At hotels and all-inclusive resorts, workers come and go over the course of your stay. That’s not the case on cruises, where cruise ship employees will be sailing with you throughout the entire voyage. Because of that, you get to know your stateroom attendant, preferred bartender and favourite performer in a different way, and you might want to go out of your way to be friendly and polite to them. But while your motivations may be good, the etiquette rules at sea aren’t necessarily the same as the ones on land.
Some habits you think are polite don’t go over quite the way you’d expect. They may even affect cruise worker’s pay rate and the opportunity for them to be offered a future contract, according to Alissa M., a performer who’s worked on some of the world’s top cruise lines, including Holland America, Princess and Norwegian. And other seemingly kind gestures may actually be awkward or get in the way of an employee doing his or her job.
So, what do you need to know before you embark on a cruise? We got the inside scoop from cruise ship directors, chefs, servers, entertainers, stateroom attendants and other employees to find out the missteps they wish you’d avoid – and what you should do instead. These cruise tips will make sure it’s smooth sailing for everyone, every time.
Raving about your special-request dinner
It’s wonderful when you have such a delicious meal that you want to compliment the chef and tell everyone at your dinner table about it. However, when the item in question is a special request – especially one that required advance notice for preparation – the chef won’t be able to replicate it right away, which may upset other guests who want it.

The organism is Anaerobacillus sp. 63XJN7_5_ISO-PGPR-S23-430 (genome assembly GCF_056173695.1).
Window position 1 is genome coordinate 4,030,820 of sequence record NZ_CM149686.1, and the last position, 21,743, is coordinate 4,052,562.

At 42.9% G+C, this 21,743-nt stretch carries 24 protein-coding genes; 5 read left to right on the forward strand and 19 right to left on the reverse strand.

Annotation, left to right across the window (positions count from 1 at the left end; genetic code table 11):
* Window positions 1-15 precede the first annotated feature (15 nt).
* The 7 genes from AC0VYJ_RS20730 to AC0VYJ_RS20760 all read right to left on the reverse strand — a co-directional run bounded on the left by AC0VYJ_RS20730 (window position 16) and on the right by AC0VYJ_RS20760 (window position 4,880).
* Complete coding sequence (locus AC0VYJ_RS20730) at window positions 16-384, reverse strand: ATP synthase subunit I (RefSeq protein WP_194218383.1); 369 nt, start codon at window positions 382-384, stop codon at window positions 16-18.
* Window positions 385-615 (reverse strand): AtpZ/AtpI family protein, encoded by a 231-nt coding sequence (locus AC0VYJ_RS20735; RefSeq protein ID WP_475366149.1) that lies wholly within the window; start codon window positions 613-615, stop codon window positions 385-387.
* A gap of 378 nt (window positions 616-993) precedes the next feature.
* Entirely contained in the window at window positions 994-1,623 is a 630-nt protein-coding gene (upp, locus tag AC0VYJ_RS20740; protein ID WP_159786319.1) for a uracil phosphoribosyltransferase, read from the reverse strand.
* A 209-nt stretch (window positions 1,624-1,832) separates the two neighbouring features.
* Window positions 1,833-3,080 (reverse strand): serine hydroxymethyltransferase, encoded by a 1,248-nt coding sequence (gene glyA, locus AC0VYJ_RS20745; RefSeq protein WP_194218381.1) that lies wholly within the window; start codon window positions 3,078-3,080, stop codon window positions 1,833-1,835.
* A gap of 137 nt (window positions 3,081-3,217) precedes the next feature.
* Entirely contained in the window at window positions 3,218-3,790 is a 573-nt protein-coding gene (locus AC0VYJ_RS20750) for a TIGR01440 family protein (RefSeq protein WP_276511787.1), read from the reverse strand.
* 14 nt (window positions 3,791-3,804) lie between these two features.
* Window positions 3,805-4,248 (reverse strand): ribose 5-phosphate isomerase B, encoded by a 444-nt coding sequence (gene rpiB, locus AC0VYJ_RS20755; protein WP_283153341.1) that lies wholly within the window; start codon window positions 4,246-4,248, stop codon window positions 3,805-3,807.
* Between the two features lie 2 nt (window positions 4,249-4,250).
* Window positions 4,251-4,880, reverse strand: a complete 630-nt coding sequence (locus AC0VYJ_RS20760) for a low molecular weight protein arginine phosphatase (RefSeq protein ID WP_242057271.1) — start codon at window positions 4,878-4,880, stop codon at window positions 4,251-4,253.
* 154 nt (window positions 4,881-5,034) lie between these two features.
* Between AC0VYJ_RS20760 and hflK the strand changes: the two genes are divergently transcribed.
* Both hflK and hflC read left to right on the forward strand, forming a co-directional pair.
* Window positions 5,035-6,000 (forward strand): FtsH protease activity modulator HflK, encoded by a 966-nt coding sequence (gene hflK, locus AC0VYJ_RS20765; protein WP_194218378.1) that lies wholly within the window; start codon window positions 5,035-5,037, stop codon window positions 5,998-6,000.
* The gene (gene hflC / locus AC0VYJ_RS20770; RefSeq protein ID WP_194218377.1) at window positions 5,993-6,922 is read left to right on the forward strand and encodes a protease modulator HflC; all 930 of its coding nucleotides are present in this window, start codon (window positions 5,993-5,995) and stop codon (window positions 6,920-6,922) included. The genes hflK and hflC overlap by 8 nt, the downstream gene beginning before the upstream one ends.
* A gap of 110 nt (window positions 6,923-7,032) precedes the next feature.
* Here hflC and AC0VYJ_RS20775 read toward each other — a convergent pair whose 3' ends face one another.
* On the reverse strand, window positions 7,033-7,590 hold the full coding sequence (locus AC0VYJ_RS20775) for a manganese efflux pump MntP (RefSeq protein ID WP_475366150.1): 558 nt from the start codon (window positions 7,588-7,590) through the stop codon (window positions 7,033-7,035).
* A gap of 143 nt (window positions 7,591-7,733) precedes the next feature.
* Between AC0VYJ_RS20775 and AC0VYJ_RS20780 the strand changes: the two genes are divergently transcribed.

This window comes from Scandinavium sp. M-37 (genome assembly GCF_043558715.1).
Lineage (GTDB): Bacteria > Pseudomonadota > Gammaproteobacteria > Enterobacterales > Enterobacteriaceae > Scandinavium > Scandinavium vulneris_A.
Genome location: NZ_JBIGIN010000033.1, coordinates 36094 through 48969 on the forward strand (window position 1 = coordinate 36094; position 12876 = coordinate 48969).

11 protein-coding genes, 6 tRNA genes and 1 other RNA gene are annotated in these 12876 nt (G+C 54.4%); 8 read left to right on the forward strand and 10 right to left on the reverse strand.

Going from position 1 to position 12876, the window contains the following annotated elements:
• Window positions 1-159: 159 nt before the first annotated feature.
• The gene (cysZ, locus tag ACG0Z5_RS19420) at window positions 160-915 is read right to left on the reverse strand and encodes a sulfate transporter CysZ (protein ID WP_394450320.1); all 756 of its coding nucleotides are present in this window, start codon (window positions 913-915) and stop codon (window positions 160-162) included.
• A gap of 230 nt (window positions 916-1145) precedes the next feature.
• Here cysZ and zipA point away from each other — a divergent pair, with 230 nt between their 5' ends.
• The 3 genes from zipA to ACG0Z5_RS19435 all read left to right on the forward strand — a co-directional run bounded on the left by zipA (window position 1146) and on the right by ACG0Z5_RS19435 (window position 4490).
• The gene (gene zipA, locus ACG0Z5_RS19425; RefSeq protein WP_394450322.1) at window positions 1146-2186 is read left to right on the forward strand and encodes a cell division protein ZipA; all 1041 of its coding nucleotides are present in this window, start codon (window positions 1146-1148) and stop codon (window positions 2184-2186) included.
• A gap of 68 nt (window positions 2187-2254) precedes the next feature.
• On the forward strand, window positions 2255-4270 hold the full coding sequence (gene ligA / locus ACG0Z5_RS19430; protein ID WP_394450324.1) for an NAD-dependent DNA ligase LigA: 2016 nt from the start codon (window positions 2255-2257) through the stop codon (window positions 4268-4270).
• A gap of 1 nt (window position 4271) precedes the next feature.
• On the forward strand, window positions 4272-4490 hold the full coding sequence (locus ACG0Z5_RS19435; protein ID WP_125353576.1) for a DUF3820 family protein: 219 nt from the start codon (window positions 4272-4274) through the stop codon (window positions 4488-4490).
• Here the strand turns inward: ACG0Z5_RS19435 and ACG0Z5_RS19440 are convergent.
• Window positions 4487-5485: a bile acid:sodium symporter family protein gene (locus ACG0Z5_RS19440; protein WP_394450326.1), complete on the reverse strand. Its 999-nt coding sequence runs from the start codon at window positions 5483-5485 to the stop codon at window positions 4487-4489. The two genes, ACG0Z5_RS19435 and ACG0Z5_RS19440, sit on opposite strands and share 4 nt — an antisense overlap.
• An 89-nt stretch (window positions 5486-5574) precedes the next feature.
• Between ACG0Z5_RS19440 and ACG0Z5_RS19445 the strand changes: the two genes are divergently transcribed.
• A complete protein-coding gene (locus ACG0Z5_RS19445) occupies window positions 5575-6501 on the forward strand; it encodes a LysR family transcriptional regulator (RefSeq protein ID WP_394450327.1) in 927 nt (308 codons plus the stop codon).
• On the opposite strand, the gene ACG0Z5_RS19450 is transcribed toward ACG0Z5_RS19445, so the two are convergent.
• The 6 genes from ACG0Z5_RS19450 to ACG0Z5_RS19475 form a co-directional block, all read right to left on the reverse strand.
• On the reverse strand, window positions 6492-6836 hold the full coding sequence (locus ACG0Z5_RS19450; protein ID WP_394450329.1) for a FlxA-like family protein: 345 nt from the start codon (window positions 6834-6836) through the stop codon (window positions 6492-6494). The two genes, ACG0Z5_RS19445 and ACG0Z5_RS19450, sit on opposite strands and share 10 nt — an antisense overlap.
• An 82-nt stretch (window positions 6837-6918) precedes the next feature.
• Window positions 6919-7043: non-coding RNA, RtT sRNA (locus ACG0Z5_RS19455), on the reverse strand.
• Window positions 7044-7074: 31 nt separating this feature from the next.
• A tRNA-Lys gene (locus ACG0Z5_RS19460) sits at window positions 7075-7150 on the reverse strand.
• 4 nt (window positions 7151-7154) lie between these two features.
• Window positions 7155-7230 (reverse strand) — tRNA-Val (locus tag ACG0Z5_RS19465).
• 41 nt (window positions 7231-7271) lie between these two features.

“The problem is not when they share it but when everyone loves the dish and then wants it now. A special request cannot be mass-produced,” explains one chef on a small luxury cruise line who prefers to remain anonymous. “The other concern is that many people in the kitchen are now making dozens of special requests, and they’re being pulled away from preparing dishes from the regular menu.”
Do this instead: tell your dinner mates that your special-request dish was excellent after they’re finished with their meals. That way, you’ve complimented the chef, but you’ve also given him and other chefs in the galley ample time to recreate the dish for more passengers.
Sharing positive feedback about entertainers to the cruise director or guest services
Guests may think they’re doing entertainers a favour when they compliment their performances to other employees on the ship, but that message isn’t going to the right people. “A lot of people assume that the cruise director is the ‘boss’ of the entertainers, but rarely are they the ones making hiring decisions,” explains Alissa. “Because my agent and corporate personnel are shoreside, they don’t see what happens onboard.”
Do this instead: complete the surveys at the end of your cruise, and turn them in or submit them online. “The official feedback surveys are the only way positive messages get back to the decision makers who actually decide my bookings, pay rate and more,” Alissa explains. “If a worker really stands out to you on your cruise in any department, please mention them by name in the guest post-cruise survey. Telling the cruise director or guest services will do very little to benefit that employee who went above and beyond.”